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Setting up Dynamic DNS to your Home with Route 53

Posted in Linux, PHP

Isn’t it annoying when you want to connect to your home network while out and about but don’t know what your IP is? Sick of dynamic DNS sites with arbitrary restrictions on their free tiers? Well look no further! This tutorial demonstrates how to point your home IP to a subdomain of your website using a simple PHP script.

 

The Concept

  • Set up a Route 53 subdomain for pointing to your home
  • A device in your home uses a scheduled task to ping a URL on your website
  • That URL grabs the IP hitting it and points your subdomain to the IP.

 

Step 1: Set up an IAM User

To use the AWS API, we’ll need an IAM user profile with relevant permissions.

AWS Identity and Access Management (IAM) is a web service that enables Amazon Web Services (AWS) customers to manage users and user permissions in AWS.

Log in to the AWS management console and go to Services – IAM – Users and click Create New Users. Name the user dyndns and click Create.

Create IAM User

You’ll be given an access and secret key. These are used to authenticate the API calls our script will be making. Log in to your web server and create the file /var/www/yoursite.com/.aws/credentials or any path readable by your web server. Inside place your keys like so:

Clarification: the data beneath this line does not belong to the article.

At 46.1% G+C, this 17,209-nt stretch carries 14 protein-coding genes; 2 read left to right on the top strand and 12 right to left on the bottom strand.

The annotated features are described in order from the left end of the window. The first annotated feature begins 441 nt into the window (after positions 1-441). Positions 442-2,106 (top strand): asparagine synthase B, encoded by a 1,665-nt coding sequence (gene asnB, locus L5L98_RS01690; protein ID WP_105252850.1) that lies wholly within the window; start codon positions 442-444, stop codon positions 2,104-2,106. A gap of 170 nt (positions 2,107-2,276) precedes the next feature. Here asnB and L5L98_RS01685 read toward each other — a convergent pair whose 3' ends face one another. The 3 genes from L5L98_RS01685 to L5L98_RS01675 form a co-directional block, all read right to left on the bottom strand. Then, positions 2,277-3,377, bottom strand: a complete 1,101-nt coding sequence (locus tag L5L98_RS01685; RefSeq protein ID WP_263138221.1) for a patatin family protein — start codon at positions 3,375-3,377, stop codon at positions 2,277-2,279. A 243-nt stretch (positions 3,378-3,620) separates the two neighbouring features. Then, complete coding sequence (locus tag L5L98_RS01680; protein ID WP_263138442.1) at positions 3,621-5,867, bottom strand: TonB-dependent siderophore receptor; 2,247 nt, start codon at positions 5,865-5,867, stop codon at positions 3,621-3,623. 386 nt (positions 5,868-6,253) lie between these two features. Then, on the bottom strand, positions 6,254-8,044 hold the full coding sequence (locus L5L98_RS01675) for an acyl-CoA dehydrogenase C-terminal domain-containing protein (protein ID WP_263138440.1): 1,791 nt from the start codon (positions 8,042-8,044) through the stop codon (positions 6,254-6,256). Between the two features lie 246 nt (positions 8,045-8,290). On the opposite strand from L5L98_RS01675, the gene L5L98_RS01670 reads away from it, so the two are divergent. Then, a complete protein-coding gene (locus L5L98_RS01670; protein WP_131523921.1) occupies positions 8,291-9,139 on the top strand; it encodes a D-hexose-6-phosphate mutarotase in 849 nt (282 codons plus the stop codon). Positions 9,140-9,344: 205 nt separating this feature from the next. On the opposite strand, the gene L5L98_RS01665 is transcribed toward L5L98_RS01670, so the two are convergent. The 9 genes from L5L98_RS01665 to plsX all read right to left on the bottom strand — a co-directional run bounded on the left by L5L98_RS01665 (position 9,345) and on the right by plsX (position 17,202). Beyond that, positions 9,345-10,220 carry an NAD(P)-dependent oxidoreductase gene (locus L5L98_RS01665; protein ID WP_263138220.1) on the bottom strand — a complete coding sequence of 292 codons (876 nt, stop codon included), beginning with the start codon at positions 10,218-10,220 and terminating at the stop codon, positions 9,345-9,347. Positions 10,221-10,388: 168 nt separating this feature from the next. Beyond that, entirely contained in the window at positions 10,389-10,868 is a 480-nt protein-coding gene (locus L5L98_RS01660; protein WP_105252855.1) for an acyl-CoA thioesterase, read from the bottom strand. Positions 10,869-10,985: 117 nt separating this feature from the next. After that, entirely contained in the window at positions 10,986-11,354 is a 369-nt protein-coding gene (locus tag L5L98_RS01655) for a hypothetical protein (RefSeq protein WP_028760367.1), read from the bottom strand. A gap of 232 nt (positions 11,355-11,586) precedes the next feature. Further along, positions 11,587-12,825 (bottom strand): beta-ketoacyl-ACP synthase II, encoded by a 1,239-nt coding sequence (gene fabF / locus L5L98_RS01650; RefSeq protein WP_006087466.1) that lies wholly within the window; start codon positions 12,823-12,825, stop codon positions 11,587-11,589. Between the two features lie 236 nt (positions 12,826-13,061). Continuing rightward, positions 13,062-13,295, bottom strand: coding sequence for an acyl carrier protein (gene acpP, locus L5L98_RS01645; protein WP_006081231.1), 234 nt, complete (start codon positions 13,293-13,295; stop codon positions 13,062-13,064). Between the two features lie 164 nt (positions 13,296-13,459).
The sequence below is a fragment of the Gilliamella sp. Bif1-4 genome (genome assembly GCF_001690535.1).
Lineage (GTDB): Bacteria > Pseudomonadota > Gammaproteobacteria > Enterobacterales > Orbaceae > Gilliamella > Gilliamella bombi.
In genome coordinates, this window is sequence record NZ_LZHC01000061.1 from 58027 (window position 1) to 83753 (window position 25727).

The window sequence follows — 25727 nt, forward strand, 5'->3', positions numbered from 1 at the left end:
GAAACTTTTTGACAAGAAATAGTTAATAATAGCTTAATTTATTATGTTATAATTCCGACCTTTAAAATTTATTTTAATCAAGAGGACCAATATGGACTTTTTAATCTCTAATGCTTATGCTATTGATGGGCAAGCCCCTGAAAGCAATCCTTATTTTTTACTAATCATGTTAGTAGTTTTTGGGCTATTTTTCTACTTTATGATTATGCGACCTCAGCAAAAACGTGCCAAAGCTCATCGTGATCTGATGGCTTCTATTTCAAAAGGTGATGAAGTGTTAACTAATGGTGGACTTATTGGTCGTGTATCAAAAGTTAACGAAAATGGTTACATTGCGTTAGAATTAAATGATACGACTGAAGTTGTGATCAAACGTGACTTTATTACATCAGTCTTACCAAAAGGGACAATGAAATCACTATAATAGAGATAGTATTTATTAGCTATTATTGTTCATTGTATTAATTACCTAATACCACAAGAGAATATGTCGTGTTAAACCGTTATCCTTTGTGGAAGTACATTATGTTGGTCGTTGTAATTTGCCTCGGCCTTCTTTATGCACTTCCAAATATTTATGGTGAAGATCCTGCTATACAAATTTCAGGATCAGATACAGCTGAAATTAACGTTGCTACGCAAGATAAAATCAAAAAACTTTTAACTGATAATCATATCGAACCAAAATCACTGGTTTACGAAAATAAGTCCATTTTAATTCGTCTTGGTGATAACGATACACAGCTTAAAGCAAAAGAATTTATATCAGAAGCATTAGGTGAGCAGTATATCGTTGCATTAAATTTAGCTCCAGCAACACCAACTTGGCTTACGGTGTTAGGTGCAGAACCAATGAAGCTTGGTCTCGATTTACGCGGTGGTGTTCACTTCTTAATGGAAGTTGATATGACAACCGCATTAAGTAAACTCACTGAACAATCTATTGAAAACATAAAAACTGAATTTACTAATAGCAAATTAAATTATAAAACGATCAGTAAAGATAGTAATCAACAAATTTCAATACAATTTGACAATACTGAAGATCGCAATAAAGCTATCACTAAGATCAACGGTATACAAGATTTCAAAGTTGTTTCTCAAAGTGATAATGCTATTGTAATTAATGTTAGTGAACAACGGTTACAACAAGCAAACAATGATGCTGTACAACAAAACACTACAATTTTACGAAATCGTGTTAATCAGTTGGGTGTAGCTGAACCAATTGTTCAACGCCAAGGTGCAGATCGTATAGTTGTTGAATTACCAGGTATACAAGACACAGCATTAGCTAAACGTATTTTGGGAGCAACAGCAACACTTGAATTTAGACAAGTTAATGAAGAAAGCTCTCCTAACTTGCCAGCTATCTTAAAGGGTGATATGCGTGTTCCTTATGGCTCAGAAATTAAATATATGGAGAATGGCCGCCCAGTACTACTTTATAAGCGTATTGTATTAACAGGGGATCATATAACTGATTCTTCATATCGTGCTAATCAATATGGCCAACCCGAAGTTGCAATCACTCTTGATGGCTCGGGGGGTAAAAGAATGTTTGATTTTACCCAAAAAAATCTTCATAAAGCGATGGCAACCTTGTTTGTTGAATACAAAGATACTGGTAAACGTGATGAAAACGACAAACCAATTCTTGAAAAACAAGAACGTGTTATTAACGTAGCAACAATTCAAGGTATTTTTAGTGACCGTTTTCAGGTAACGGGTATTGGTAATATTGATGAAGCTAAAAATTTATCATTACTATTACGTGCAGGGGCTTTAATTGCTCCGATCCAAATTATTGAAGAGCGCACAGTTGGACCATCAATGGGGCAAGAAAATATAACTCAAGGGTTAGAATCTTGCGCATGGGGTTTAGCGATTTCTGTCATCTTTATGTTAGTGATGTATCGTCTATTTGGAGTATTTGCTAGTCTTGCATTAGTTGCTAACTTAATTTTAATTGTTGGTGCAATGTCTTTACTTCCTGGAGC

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[dyndns]
aws_access_key_id = your_access_key_here
aws_secret_access_key = your_secret_key_here

IAM User Credentials

 

Click Close twice then click your new dyndns user to open it up. We have your user created but it still doesn’t have permission to modify Route 53 routes.

Go to the Permissions tab and inside Inline Policies click the click here link to bring up the policy generator. Click Select under Policy Generator and set the following values:

  • Effect: Allow
  • AWS Service: Amazon Route 53
  • Actions: ChangeResourceRecordSets
  • Amazon Resource Name (ARN): *

Policy Generator

Finally, click Add Statement, Next Step and Apply Policy. If you did things correctly, your policy should look something like so:

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{
    "Version": "2012-10-17",
    "Statement": [
        {
            "Sid": "Stmt144999860000",
            "Effect": "Allow",
            "Action": [
                "route53:ChangeResourceRecordSets"
            ],
            "Resource": [
                "*"
            ]
        }
    ]
}

 

Step 2: Set up your Route 53 Subdomain

Amazon Route 53 is a highly available and scalable cloud Domain Name System (DNS) web service.